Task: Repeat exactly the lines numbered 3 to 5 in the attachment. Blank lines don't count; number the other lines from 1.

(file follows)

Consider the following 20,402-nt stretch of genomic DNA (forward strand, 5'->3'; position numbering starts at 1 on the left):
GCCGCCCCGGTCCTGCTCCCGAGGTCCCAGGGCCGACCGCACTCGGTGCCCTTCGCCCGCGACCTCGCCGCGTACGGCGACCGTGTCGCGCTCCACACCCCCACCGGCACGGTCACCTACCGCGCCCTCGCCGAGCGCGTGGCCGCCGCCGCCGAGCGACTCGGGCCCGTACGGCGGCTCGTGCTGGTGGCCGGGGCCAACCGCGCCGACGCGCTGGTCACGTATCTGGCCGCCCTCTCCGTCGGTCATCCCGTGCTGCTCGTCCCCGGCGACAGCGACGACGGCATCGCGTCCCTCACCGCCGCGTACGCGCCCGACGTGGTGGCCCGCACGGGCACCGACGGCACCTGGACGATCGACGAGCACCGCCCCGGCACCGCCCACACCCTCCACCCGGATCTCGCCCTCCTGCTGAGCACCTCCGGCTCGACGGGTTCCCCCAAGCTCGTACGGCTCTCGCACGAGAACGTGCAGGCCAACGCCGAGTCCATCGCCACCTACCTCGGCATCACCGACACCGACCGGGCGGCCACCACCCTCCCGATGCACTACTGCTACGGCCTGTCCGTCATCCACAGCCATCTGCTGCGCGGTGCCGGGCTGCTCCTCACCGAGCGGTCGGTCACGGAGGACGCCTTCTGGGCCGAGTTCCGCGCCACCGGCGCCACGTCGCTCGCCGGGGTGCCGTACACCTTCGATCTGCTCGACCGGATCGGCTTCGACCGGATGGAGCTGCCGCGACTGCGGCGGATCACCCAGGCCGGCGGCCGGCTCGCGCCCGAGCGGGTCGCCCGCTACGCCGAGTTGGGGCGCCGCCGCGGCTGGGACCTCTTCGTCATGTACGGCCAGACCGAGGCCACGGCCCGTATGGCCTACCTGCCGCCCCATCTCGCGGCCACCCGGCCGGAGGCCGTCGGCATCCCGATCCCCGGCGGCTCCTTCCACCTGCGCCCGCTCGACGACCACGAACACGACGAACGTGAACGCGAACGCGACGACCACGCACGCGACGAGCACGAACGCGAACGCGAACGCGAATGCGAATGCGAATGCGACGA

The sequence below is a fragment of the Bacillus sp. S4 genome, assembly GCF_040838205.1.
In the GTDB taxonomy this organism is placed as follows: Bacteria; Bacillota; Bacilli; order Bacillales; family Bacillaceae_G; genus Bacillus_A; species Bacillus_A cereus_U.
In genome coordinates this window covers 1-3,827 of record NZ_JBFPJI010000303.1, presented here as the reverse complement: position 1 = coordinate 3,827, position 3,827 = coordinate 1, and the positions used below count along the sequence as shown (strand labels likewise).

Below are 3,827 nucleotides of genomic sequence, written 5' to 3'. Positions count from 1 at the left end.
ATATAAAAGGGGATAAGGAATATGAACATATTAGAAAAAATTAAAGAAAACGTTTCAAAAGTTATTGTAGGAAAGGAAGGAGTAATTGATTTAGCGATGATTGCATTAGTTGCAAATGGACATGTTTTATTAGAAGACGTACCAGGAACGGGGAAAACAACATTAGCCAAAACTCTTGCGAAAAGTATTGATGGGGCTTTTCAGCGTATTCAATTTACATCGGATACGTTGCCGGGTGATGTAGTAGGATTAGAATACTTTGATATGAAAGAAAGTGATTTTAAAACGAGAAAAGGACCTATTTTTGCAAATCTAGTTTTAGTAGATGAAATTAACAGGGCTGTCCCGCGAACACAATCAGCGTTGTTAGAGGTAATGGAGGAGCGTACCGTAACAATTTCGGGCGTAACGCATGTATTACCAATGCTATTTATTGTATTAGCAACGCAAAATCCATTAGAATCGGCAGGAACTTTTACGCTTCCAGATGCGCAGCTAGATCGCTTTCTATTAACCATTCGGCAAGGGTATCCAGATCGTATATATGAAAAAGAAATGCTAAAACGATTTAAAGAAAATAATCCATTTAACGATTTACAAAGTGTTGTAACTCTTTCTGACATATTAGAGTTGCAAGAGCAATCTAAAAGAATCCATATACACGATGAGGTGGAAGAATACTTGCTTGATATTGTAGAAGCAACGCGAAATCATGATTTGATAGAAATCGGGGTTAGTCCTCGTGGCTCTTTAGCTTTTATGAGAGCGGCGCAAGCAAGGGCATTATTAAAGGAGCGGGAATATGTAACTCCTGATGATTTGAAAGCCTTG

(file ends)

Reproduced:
The sequence below is a fragment of the Bacillus sp. S4 genome, assembly GCF_040838205.1.
In the GTDB taxonomy this organism is placed as follows: Bacteria; Bacillota; Bacilli; order Bacillales; family Bacillaceae_G; genus Bacillus_A; species Bacillus_A cereus_U.
In genome coordinates this window covers 1-3,827 of record NZ_JBFPJI010000303.1, presented here as the reverse complement: position 1 = coordinate 3,827, position 3,827 = coordinate 1, and the positions used below count along the sequence as shown (strand labels likewise).